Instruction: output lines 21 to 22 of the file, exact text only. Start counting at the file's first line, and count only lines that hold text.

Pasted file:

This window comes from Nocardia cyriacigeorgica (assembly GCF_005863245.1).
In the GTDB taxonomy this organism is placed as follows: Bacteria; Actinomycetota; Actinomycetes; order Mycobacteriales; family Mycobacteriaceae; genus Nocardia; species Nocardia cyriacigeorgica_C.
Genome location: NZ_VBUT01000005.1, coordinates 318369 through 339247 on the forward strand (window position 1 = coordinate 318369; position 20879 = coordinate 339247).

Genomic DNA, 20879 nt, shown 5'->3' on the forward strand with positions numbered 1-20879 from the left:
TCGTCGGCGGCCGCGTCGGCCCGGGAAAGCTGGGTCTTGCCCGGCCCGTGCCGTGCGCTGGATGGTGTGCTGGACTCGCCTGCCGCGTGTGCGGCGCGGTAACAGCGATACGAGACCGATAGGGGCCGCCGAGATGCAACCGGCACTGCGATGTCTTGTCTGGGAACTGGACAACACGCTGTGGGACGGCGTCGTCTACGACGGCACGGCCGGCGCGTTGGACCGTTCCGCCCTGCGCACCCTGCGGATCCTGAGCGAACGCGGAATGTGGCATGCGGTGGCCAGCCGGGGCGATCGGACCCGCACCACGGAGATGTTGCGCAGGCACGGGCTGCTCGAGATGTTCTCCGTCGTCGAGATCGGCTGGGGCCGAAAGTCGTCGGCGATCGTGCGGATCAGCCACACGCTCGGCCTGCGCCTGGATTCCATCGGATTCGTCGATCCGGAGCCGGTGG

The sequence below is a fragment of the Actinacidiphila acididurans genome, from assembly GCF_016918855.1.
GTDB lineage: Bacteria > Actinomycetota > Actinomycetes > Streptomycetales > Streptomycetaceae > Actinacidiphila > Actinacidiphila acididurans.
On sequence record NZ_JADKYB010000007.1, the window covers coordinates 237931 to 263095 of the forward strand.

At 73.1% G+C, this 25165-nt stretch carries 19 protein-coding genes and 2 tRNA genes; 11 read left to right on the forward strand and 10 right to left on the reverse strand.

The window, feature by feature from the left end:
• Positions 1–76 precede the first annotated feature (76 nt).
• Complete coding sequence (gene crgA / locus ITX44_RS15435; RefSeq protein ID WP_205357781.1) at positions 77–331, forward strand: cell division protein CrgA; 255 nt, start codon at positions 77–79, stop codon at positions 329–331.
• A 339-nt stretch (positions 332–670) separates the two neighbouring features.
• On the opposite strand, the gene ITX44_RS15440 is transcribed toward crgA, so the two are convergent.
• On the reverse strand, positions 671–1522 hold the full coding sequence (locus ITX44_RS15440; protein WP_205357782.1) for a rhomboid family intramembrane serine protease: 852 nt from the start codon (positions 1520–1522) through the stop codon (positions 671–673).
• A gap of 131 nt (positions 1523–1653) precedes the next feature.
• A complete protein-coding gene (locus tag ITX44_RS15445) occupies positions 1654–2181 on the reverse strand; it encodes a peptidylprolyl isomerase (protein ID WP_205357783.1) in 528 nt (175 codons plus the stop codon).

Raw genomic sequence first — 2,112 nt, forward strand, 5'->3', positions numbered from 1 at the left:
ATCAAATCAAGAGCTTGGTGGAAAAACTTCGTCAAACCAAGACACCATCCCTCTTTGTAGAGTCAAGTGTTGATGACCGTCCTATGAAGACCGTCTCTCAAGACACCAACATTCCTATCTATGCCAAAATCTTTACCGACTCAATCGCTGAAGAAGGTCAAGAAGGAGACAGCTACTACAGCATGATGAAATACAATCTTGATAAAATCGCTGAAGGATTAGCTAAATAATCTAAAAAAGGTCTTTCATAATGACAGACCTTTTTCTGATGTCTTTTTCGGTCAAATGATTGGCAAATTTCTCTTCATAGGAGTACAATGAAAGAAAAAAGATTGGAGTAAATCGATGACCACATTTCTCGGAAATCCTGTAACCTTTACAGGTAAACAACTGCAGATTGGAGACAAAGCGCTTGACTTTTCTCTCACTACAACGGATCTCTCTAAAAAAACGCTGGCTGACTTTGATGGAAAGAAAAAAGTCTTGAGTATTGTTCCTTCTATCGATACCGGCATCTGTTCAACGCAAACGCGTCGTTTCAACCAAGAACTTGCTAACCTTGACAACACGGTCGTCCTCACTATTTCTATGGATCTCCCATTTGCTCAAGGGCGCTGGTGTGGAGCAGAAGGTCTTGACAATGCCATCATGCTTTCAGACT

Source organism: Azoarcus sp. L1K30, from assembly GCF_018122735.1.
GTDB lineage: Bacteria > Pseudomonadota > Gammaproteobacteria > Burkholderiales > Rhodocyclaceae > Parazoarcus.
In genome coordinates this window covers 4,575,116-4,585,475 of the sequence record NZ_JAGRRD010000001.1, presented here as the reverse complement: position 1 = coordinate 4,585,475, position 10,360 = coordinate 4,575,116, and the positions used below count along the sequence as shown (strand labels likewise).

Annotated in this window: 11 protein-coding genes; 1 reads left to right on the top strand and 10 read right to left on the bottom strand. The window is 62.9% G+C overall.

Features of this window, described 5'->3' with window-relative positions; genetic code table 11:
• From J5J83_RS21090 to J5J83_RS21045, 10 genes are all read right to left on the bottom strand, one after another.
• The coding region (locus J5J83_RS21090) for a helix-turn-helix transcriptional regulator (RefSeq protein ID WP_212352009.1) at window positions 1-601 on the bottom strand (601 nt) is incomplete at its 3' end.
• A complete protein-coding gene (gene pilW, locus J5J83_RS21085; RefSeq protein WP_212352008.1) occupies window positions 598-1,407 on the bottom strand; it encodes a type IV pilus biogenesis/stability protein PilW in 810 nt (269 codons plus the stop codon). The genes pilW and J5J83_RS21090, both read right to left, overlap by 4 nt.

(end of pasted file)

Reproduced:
GTDB lineage: Bacteria > Pseudomonadota > Gammaproteobacteria > Burkholderiales > Rhodocyclaceae > Parazoarcus.
In genome coordinates this window covers 4,575,116-4,585,475 of the sequence record NZ_JAGRRD010000001.1, presented here as the reverse complement: position 1 = coordinate 4,585,475, position 10,360 = coordinate 4,575,116, and the positions used below count along the sequence as shown (strand labels likewise).